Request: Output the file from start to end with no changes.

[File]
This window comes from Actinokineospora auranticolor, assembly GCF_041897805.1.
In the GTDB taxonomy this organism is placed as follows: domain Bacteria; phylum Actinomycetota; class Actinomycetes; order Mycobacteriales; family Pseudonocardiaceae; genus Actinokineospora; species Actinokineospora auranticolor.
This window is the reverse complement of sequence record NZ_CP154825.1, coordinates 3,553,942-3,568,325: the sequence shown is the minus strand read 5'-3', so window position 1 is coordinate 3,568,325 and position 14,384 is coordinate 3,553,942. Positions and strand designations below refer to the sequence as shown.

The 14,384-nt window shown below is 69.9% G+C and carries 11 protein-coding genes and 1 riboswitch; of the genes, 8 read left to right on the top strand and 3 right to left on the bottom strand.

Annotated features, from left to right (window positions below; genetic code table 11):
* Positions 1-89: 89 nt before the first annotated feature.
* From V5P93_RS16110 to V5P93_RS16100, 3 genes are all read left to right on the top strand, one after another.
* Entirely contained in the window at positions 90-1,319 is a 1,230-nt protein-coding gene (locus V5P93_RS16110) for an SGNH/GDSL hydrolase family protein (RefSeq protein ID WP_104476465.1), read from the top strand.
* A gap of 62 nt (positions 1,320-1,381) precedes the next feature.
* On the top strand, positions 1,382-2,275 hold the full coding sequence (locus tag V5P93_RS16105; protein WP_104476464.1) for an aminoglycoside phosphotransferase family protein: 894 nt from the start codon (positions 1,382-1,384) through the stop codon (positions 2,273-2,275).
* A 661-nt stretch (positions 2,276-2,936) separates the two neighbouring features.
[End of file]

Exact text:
This window comes from Actinokineospora auranticolor, assembly GCF_041897805.1.
In the GTDB taxonomy this organism is placed as follows: domain Bacteria; phylum Actinomycetota; class Actinomycetes; order Mycobacteriales; family Pseudonocardiaceae; genus Actinokineospora; species Actinokineospora auranticolor.
This window is the reverse complement of sequence record NZ_CP154825.1, coordinates 3,553,942-3,568,325: the sequence shown is the minus strand read 5'-3', so window position 1 is coordinate 3,568,325 and position 14,384 is coordinate 3,553,942. Positions and strand designations below refer to the sequence as shown.

The 14,384-nt window shown below is 69.9% G+C and carries 11 protein-coding genes and 1 riboswitch; of the genes, 8 read left to right on the top strand and 3 right to left on the bottom strand.

Annotated features, from left to right (window positions below; genetic code table 11):
* Positions 1-89: 89 nt before the first annotated feature.
* From V5P93_RS16110 to V5P93_RS16100, 3 genes are all read left to right on the top strand, one after another.
* Entirely contained in the window at positions 90-1,319 is a 1,230-nt protein-coding gene (locus V5P93_RS16110) for an SGNH/GDSL hydrolase family protein (RefSeq protein ID WP_104476465.1), read from the top strand.
* A gap of 62 nt (positions 1,320-1,381) precedes the next feature.
* On the top strand, positions 1,382-2,275 hold the full coding sequence (locus tag V5P93_RS16105; protein WP_104476464.1) for an aminoglycoside phosphotransferase family protein: 894 nt from the start codon (positions 1,382-1,384) through the stop codon (positions 2,273-2,275).
* A 661-nt stretch (positions 2,276-2,936) separates the two neighbouring features.